This is not just a South Carolina problem. It could very well shake the foundation upon which Tennessee’s pro-growth economic foundation rests.

Current tax alternatives

April 26th, 2011 No comments

April brings about a lot of antipathy toward our system of taxation. From the murky state of the tax code to the vast number of accounting lobbyists that seek to keep the complexities for their own benefit, it’s undeniable that the system has its drawbacks.

There have been various proposals, all of which have sought to eliminate many of the loopholes and the headaches. The biggest complaints that have stemmed from tax reforms are their potential adverse effects on both revenues and the political landscape. You can rest assured that the system won’t change anytime soon as a result of those variables.

No matter the unlikelihood of major reform in our present day, it is not beyond us to question the system and its possible replacements from a moral and economic perspective. Certainly, a big hang up with proposals such as the fair tax and the flat tax is the perception of a system that is no longer progressive.

That is, however, not of great concern to most, and generally is argued purely from the political realm. The big hang up that many economists have with the fair tax, for instance, is the problem of lump sum. Many government officials and economists alike fear that the properties which lump the tax into sales may drive tax evasion through black market transactions.

On the other hand, the flat tax does not have such a draw back, and unlike progressive tax schemes on income, it doesn’t restrain the incentive for individuals to increase their income.

We often take for granted the withholding tax system we currently have, which in and of itself has improved the efficiency of tax collection. The man behind this structure, Milton Friedman, first proposed the flat tax for the United States in 1962. At the time, the proposed structure included something that not only would eliminate the lobbyist “capture” on the tax code, but it also spanned to eliminate U.S. welfare programs.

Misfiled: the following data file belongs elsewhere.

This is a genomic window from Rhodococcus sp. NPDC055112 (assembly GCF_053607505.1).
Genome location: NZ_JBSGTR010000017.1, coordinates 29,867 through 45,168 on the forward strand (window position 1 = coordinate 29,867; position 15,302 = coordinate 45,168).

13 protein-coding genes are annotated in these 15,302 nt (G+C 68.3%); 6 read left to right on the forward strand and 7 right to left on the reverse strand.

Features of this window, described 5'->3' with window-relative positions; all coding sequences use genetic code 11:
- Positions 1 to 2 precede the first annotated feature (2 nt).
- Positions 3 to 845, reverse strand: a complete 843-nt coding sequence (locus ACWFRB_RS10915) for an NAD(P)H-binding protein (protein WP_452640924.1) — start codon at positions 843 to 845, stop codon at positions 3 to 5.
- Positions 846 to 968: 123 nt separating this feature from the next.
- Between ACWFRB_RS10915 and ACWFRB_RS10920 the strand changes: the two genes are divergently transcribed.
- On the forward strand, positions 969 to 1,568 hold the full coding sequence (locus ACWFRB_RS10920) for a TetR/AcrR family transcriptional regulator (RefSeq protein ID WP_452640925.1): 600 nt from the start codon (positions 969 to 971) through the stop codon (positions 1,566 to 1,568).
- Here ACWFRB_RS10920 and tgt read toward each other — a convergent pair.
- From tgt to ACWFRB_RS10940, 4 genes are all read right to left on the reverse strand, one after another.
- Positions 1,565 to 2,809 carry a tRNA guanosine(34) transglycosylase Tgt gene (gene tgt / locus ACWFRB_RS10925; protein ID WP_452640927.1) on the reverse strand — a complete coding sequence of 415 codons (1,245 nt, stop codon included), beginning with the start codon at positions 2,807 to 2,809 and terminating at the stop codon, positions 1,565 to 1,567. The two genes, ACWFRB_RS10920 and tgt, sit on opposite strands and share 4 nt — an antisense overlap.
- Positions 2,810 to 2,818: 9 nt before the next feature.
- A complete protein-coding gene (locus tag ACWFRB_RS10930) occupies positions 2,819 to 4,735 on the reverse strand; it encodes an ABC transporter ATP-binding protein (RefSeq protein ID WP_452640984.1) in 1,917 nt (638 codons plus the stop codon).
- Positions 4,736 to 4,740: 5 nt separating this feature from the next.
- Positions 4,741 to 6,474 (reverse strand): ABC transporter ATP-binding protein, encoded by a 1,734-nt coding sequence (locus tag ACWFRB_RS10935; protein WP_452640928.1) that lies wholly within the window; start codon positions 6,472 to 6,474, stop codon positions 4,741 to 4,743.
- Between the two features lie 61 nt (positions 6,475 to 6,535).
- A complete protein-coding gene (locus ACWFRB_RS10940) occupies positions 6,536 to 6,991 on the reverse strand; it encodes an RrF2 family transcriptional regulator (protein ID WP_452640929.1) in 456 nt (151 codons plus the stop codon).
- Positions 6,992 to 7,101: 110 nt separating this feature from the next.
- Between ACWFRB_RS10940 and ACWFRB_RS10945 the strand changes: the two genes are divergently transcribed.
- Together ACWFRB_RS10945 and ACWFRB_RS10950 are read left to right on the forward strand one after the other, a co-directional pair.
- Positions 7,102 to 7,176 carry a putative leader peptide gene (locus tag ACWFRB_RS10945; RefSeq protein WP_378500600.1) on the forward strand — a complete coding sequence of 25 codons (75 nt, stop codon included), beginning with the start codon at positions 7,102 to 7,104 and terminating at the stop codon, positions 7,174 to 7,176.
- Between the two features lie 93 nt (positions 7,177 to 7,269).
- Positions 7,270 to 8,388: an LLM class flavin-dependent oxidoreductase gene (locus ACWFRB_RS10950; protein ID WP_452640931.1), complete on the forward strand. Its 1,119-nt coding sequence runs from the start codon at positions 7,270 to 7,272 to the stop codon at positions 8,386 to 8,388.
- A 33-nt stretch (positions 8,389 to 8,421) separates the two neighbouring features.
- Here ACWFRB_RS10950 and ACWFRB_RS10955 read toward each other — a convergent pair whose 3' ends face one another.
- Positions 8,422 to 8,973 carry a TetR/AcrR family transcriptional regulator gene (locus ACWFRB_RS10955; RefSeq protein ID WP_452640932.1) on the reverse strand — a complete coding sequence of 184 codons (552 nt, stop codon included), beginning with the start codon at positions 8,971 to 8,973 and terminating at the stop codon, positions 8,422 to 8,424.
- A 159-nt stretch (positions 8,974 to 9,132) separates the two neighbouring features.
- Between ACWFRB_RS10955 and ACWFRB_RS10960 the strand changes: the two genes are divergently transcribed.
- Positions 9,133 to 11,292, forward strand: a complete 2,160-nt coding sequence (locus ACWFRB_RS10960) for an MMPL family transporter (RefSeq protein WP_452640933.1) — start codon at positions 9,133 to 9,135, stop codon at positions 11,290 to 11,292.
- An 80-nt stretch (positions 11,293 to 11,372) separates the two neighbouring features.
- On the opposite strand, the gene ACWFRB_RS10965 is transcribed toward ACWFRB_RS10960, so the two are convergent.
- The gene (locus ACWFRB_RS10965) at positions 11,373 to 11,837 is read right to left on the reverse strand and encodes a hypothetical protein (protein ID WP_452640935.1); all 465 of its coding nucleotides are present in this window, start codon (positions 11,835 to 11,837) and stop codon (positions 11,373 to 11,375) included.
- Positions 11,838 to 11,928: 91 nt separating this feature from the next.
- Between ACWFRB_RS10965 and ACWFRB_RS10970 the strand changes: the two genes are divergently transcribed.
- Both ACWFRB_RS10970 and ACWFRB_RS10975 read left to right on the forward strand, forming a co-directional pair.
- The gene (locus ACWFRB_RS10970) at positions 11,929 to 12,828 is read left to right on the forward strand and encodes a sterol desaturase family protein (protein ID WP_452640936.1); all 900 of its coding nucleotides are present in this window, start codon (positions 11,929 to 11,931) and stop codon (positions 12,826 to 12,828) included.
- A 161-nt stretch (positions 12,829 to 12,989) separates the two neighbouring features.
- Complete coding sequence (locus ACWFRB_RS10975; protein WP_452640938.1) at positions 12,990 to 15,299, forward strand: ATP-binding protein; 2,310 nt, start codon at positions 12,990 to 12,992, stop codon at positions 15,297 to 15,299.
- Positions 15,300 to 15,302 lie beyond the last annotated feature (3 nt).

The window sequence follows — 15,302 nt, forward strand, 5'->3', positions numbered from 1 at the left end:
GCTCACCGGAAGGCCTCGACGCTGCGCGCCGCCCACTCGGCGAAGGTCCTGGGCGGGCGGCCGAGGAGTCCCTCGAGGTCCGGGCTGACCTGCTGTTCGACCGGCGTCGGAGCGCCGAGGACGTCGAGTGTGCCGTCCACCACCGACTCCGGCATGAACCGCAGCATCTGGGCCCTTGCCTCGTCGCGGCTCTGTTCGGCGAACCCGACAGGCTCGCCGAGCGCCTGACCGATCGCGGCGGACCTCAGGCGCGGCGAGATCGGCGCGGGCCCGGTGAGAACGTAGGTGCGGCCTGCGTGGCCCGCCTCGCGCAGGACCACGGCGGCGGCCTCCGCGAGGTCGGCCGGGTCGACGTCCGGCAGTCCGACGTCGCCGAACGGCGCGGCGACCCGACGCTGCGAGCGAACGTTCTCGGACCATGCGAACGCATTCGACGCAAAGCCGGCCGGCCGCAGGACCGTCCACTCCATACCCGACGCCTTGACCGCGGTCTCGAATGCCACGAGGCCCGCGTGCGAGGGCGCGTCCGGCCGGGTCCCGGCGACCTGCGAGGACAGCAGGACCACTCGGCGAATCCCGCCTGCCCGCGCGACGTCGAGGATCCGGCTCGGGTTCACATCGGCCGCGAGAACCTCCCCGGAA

The proposal, now known as the negative income tax helped to alleviate the “welfare trap,” which just as with the remaining progressive tax scale is due to the restraint on incentives for individual from tax bracket shifting. Essentially, there is a point in which increasing your income has a cost greater than the income rise itself. So, you could have a lower income and still have a higher take-home pay because of the bracket differentials.

Just as with the flat tax seeking to eliminate this “trap,” the proposed negative income tax would remove the threshold on the poor to rely on government programs by weaning them off until their baseline rate is 0 percent.

While no system of taxation is fair, it is quite unfair to ignore the deep problems within our own tax system, which more often than not benefit the rich far more than the poor.

In the end, the flat tax at the very least would prevent changing of the tax code by businesses, which not only have the accountants to drive through the loopholes but also the lobbyists to establish the loopholes.

Categories: Economics, Politics Tags:

Pardon my French, but laissez-faire

April 26th, 2011 No comments

The free market is not a popular idea, from The Grumbling Hive of commerce that embraces the vices as a necessary condition for prosperity, to the Creative Destruction that brings about a positive change in society through economic evolution.

Yet, even with all of its harshest critics, none have been able to deny that the market is the most efficient means of production. Likewise, in the words of economist Milton Friedman, “the operation of the free market is so essential, not only to promote productive efficiency but even more, to foster harmony and peace among the peoples of the world.”